February 1, 2023
Ithaca, NY | 15°F


College gets input from community for strategic future

Ithaca College’s Strategic Planning Steering Committee hosted three interactive brainstorming sessions titled “Themes Idea Generation” on Feb. 25, 26 and 28. The sessions were open to all members of the campus community to share their feedback and ideas about what the college should be pursuing in the strategic plan.  

Approximately 40 people attended both the Feb. 25 session in Clarke Lounge and the Feb. 26 session in Klingenstein Lounge. Approximately 20 people attended the Feb. 28 session in the Taughannock Falls Room. The goal of these sessions was to generate ideas about the themes for the strategic plan and receive feedback from the community about the recently released draft themes. Each of the sessions was structured the same and designed to receive feedback from the community about what it believes is important for the college to address in the strategic plan.

The strategic plan is currently in its design phase and once completed will serve as a guiding roadmap for the college’s future initiatives.

Participants were sectioned off into three groups within each session to further explore ideas related to the three themes and what the college can do to address these ideas. The three themes are Investment in People, Place, Planet; Interconnections Among Disciplines, Schools, Partners; Evolution of Students, Curriculum, College. The groups also contained members of the working groups, who helped facilitate discussions and record ideas.

Each of the different groups at the sessions was tasked with developing a goal and objective for each theme and steps or ideas for how the college can reach that goal. The working groups and committee will take the ideas generated from these sessions into account when moving forward with developing the strategic plan.

The Strategic Planning Steering Committee, which is tasked with completing the strategic plan process and is composed of faculty, staff, students and trustees, emphasized in its beginning presentation that a key to success in these sessions was for them to be truly inclusive processes. The committee wanted to be sure the strategic planning process represented multiple voices from the community in order to build trust through a transparent process.

The committee raised questions to the groups: how would Ithaca College students, faculty and staff like to see the college evolve, where should the college focus its energy for the future and how can the college become more connected with local schools and communities?

During one discussion in the Feb. 25 session, a group came to an agreement regarding the investment theme that the campus is not being used to its full capacity. The group members said they want more accessibility on campus through adding more elevators. They said they wanted a better alternative energy presence and updated buildings that offer year-round events, air conditioning and adult education.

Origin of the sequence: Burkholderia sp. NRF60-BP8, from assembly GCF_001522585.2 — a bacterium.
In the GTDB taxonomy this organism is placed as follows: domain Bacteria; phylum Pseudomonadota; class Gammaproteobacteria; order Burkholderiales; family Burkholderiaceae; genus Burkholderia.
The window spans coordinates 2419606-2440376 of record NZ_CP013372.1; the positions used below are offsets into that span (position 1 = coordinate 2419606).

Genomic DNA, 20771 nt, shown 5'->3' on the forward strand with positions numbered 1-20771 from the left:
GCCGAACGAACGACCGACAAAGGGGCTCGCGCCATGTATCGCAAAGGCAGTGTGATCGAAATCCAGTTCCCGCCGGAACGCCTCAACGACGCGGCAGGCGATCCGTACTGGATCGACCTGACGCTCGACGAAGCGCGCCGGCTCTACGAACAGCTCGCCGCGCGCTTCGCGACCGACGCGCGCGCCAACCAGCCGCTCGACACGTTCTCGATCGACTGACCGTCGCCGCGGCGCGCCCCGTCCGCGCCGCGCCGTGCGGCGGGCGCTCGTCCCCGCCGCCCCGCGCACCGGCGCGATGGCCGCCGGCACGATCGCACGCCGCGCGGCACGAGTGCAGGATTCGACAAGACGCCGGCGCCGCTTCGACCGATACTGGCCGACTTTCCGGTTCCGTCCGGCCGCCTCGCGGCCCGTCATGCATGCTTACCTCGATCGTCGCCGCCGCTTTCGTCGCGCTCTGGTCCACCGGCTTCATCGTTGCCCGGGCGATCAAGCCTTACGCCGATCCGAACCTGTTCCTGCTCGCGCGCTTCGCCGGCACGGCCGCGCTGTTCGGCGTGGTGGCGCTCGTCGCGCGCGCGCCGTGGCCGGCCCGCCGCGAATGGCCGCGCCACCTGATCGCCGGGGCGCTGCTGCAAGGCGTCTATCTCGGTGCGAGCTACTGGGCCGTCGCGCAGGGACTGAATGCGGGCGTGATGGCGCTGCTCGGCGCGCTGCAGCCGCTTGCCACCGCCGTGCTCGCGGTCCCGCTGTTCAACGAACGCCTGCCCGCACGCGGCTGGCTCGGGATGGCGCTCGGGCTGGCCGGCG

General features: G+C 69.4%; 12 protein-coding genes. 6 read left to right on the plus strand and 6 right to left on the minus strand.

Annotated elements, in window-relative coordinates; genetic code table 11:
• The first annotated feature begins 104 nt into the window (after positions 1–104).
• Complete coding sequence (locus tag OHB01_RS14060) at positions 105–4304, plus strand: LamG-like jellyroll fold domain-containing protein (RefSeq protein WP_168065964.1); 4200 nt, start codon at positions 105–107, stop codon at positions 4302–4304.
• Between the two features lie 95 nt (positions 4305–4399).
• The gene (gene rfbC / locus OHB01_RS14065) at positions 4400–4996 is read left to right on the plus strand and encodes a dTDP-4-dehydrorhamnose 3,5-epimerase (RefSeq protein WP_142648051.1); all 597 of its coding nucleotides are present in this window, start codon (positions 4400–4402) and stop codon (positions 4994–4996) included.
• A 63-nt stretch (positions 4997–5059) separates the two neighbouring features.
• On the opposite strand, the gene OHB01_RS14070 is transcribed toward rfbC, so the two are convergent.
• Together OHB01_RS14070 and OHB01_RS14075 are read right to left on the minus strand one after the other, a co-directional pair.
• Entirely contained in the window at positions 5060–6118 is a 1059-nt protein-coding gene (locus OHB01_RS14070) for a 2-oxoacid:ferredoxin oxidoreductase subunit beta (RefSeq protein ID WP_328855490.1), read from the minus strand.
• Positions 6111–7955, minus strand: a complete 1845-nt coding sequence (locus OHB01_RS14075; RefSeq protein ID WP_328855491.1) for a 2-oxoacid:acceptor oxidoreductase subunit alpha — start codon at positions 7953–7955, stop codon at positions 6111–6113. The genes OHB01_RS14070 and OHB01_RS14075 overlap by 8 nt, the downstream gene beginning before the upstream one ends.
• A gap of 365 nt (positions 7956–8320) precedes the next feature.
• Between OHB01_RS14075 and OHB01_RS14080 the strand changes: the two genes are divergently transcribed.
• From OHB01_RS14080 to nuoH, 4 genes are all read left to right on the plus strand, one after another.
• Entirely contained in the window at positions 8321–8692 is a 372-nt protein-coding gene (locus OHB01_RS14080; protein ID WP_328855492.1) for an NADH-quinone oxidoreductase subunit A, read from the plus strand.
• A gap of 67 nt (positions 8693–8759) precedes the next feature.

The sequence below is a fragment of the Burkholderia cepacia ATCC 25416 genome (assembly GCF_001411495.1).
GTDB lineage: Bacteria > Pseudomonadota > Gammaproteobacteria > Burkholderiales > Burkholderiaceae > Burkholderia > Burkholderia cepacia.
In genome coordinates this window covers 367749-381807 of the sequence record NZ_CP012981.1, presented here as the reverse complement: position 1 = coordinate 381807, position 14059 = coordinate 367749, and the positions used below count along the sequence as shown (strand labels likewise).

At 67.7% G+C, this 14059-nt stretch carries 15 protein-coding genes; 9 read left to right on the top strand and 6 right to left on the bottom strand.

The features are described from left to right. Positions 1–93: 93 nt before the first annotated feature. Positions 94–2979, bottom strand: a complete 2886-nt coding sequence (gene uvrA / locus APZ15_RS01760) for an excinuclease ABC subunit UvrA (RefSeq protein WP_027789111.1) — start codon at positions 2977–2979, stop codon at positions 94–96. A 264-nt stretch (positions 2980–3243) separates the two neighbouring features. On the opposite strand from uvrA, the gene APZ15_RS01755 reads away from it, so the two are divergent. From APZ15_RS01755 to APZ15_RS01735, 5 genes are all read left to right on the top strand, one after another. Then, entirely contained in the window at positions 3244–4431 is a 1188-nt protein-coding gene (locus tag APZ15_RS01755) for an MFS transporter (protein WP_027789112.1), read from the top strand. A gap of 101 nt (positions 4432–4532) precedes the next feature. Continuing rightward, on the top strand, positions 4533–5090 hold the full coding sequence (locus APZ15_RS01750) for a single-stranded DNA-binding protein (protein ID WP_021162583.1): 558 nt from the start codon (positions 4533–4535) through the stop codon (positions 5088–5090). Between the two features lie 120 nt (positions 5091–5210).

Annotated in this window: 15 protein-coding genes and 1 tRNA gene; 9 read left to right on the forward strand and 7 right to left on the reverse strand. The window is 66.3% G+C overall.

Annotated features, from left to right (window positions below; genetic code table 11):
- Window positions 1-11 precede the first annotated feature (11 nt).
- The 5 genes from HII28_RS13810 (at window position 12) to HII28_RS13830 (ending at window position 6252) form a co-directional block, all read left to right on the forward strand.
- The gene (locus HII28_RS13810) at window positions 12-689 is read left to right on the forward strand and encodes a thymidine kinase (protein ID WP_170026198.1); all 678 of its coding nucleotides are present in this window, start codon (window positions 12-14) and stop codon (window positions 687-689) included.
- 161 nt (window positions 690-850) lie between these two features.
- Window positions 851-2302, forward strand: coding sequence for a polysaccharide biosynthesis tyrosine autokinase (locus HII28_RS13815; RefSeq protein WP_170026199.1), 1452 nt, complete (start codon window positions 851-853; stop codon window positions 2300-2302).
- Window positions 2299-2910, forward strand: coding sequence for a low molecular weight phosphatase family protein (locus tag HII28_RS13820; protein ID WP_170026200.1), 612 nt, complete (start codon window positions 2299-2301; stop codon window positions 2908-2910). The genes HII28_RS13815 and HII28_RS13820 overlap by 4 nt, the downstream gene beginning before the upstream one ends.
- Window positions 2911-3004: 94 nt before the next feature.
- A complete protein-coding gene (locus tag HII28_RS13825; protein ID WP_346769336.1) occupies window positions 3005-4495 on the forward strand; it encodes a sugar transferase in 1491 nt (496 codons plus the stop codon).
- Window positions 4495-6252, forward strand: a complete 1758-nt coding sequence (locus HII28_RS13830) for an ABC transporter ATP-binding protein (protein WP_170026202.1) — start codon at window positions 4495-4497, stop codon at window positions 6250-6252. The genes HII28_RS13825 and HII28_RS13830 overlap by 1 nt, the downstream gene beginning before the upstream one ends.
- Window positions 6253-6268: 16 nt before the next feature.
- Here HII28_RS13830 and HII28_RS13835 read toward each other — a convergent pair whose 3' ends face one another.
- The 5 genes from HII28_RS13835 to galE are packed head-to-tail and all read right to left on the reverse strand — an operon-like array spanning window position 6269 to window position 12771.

During the Feb. 26 session, one group talked about possibly incorporating a physical therapy clinic on campus that people in the college community could pay for. Another group talked about making college tours more accessible to incoming students who may not have the means to travel to the college, either through offering funding opportunities or developing technology that would allow for virtual tours.

At the Feb. 28 session, ideas related to getting different schools at the college to connect better, creating more spaces on campus for students to study or relax in and expanding the colleges reach to buildings in downtown Ithaca were discussed by groups.

Jason Freitag, presidential fellow and a co-chair for the Strategic Planning Steering Committee, said getting the word out about the strategic planning process is vital to the committee.

“We’ve spent tremendous amounts of time thinking about how to get people in the room and how, not to get them in the room, but how to get to where they are,” Freitag said. “We’re trying as best we can — moving things at different times of day, different locations — we can do more about being in other people’s faces, reaching out to clubs and things like that.”

Greg Lischke, director of energy management and sustainability, said he felt the idea sessions were engaging and successful. He said he would have liked more student voices present in the session.

“I would have ideally liked to see more students involved,” he said. “A couple students at our table spoke to that — how do you increase student engagement and participation? I think the students would be more able to help us decide on what we need to do for future generations.”

Sophomore Chanelle Ferguson, who attended the Feb. 28 session, said she hopes the changes that are made in the strategic planning process as a result of these sessions take diversity into account.

“For me, it was just to find ways to represent students of color on campus because many students feel like they’re not heard and resources and support is not designed for them,” Ferguson said. “When we gathered together, people are open to hearing whatever I had to say.”

Freitag said the theme ideas generated from these sessions will be given to the Strategic Planning Steering Committee and working groups. The working groups will look at the goals and objectives and apply them to what they are already thinking, and the committee will look for patterns in the qualitative data.

According to Imagining Ithaca, the committee’s website, the Strategic Planning Steering Committee is on schedule for developing the strategic plan, as the “Community and Steering Committee Feedback Period” is scheduled to run from January to May of 2019.

Staff Writers Sam Haut and Cody Taylor contributed reporting.

Krissy Waite can be reached at kwaite@ithaca.edu or via Twitter: @krissy_waite